As I continued the process, I realized that the longstanding sting from the affront had abated, and I no longer felt as wounded as I had for years. I had begun to heal. By the time I was finished, my understanding about what had happened was much clearer than it had ever been.

Over time, and slowly, my healing became complete. Now, years later, I understand my wounds, but they are no longer painful. Instead, I have gained wisdom I never would have had before I wrote about my experience. This can be your reality as well, and writing about it can be a valuable tool for you.

Do not let your heart envy sinners, but live in the fear of the lord always. Surely there is a future, and your hope will not be cut off. Listen, my son, and be wise, and direct your heart in this way. (Proverbs 23:17-19)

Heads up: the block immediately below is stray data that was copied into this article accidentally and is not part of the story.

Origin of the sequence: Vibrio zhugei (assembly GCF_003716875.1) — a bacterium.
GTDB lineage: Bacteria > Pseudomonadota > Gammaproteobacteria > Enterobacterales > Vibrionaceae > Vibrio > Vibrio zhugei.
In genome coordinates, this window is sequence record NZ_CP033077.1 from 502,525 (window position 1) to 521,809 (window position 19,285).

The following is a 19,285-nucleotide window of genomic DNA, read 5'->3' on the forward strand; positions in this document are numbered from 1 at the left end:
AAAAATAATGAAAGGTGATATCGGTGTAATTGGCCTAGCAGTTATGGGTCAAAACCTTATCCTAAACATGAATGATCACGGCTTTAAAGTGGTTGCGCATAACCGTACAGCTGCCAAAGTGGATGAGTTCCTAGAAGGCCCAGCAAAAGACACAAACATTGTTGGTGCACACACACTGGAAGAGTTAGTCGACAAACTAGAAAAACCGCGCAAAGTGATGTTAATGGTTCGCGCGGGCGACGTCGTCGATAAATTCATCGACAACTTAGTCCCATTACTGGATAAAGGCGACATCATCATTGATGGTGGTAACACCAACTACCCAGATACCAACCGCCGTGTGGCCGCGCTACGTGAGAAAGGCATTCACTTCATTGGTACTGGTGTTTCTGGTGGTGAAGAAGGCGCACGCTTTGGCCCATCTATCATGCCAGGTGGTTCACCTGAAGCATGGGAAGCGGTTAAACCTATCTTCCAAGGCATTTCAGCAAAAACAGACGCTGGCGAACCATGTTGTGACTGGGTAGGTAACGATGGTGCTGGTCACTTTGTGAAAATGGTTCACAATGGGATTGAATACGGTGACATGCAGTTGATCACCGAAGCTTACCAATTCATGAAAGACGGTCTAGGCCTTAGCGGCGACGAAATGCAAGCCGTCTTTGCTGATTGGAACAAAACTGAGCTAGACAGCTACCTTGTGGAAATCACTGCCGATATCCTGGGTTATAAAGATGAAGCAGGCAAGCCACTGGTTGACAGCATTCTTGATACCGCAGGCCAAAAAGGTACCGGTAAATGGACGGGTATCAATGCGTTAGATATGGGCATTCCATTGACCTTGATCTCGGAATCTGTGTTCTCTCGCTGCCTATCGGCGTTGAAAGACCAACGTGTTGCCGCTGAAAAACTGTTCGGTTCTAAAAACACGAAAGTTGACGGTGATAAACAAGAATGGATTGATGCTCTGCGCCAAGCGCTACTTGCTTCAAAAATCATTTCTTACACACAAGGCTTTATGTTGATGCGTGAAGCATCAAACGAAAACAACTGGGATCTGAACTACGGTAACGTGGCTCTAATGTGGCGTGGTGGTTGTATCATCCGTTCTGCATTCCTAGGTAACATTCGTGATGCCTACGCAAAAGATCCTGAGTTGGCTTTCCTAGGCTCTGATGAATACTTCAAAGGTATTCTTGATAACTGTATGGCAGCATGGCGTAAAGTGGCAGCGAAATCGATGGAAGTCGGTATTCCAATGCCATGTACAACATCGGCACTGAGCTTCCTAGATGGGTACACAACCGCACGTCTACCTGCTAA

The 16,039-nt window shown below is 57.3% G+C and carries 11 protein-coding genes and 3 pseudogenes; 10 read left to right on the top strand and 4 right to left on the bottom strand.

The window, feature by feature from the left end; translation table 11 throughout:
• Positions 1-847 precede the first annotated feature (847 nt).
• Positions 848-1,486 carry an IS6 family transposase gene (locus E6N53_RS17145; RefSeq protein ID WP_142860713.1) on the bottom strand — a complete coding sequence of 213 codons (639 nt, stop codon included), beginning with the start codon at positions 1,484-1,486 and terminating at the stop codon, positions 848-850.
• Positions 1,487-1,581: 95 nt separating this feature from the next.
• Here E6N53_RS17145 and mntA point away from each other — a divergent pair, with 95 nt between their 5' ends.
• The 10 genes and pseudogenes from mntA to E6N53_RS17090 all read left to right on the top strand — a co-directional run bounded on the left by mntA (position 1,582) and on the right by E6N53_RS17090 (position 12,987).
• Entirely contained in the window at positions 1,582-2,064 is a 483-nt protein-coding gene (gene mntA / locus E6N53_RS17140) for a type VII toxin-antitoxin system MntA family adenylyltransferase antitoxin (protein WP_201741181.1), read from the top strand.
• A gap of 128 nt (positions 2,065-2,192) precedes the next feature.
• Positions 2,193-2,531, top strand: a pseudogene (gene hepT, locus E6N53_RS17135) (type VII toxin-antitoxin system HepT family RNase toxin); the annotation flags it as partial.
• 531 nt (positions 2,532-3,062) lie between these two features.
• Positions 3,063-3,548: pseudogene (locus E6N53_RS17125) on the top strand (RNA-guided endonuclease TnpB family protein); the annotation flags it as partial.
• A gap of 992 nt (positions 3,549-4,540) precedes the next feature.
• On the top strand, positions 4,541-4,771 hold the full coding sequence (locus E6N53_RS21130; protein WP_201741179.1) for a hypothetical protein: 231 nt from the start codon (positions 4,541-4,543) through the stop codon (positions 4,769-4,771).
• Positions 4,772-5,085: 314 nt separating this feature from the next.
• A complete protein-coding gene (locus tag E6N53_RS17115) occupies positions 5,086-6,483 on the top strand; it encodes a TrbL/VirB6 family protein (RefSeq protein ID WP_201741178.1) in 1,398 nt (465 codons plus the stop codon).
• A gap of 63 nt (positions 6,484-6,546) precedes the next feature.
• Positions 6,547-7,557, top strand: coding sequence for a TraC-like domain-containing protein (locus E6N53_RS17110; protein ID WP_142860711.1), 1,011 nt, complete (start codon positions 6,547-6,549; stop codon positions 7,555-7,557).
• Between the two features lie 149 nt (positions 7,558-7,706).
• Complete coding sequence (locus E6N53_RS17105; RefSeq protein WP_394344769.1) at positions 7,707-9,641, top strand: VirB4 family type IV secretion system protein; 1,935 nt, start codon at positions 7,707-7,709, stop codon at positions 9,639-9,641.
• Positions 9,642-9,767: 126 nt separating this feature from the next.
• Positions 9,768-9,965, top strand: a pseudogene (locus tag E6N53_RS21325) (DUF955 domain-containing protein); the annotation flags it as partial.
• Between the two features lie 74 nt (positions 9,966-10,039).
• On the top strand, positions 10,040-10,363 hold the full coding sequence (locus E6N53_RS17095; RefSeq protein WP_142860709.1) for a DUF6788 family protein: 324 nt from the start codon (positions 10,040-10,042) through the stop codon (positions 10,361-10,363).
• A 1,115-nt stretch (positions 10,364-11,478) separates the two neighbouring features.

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Refer to STEP 4: I recognize that God is not the abuser; people who misuse their authority are the abusers.

Pride erects a little kingdom of its own, and acts as sovereign in it.

—William Hazlitt

Nearly every minister can point to a time when they first realized God wanted them to serve in the ministry. Even those who become abusive can point to their calling with certainty. That’s what makes their dysfunction so difficult for them to recognize. For the most part, they believe they are being faithful to their calling—never questioning their motives or goals.